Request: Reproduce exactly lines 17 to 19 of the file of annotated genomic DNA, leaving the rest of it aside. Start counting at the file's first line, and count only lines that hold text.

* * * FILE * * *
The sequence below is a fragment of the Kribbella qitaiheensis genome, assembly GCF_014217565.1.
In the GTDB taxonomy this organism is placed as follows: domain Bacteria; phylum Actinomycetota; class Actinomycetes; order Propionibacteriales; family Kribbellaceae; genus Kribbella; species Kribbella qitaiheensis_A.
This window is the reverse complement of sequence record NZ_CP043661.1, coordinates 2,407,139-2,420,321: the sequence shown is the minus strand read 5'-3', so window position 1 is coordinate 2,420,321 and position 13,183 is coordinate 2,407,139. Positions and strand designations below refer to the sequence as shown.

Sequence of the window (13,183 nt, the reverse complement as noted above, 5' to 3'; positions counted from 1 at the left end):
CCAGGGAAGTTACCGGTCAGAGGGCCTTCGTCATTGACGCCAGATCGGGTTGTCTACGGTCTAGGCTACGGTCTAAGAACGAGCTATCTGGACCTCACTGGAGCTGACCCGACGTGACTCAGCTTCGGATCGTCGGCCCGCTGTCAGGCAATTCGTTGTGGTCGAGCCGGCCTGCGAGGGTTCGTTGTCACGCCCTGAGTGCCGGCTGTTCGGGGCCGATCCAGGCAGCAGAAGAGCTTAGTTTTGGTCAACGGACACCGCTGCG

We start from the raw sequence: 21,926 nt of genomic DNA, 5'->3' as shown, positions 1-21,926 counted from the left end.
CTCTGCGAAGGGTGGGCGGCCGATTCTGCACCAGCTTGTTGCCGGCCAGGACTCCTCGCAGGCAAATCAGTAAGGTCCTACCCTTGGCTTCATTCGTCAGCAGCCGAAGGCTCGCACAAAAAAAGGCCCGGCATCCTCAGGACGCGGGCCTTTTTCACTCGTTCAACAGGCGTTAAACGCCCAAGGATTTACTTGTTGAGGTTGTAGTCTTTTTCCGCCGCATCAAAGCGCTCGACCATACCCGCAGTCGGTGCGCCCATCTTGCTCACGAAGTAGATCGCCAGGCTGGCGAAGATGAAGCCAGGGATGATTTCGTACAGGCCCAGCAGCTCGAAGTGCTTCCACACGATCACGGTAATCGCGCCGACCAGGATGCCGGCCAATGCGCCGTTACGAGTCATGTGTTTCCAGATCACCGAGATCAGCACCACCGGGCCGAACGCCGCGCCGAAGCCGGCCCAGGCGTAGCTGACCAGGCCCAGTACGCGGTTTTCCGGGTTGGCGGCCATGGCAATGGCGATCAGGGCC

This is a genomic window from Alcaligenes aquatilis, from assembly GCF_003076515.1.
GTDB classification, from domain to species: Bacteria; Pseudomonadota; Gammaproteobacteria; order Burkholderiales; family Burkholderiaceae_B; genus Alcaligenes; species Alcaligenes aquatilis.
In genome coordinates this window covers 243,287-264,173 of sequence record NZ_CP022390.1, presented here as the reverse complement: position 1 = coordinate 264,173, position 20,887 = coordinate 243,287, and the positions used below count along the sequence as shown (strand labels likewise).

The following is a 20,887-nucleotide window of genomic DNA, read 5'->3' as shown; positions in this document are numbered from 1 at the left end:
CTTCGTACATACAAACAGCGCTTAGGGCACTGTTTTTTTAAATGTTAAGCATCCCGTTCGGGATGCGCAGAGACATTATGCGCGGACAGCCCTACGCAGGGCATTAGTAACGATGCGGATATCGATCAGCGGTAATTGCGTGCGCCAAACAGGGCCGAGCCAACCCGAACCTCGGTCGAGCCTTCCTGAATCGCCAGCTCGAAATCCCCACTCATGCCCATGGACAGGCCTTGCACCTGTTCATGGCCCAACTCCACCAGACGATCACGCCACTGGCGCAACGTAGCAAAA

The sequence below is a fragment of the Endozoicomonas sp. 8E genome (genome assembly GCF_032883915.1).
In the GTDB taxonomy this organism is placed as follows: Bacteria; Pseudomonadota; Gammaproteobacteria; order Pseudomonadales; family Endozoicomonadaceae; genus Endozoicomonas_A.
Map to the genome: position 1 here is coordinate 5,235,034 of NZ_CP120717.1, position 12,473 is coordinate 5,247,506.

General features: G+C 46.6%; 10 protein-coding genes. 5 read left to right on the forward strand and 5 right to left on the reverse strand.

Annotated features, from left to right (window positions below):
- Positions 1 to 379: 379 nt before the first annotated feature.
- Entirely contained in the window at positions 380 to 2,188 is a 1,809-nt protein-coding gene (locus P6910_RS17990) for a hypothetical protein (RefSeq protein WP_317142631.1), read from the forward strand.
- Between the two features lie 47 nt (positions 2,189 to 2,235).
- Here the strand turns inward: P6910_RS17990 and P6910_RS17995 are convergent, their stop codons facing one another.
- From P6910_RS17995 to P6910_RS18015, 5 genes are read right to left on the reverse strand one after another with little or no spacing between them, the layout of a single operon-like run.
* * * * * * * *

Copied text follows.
Annotated features, from left to right (window positions below):
- Positions 1 to 379: 379 nt before the first annotated feature.
- Entirely contained in the window at positions 380 to 2,188 is a 1,809-nt protein-coding gene (locus P6910_RS17990) for a hypothetical protein (RefSeq protein WP_317142631.1), read from the forward strand.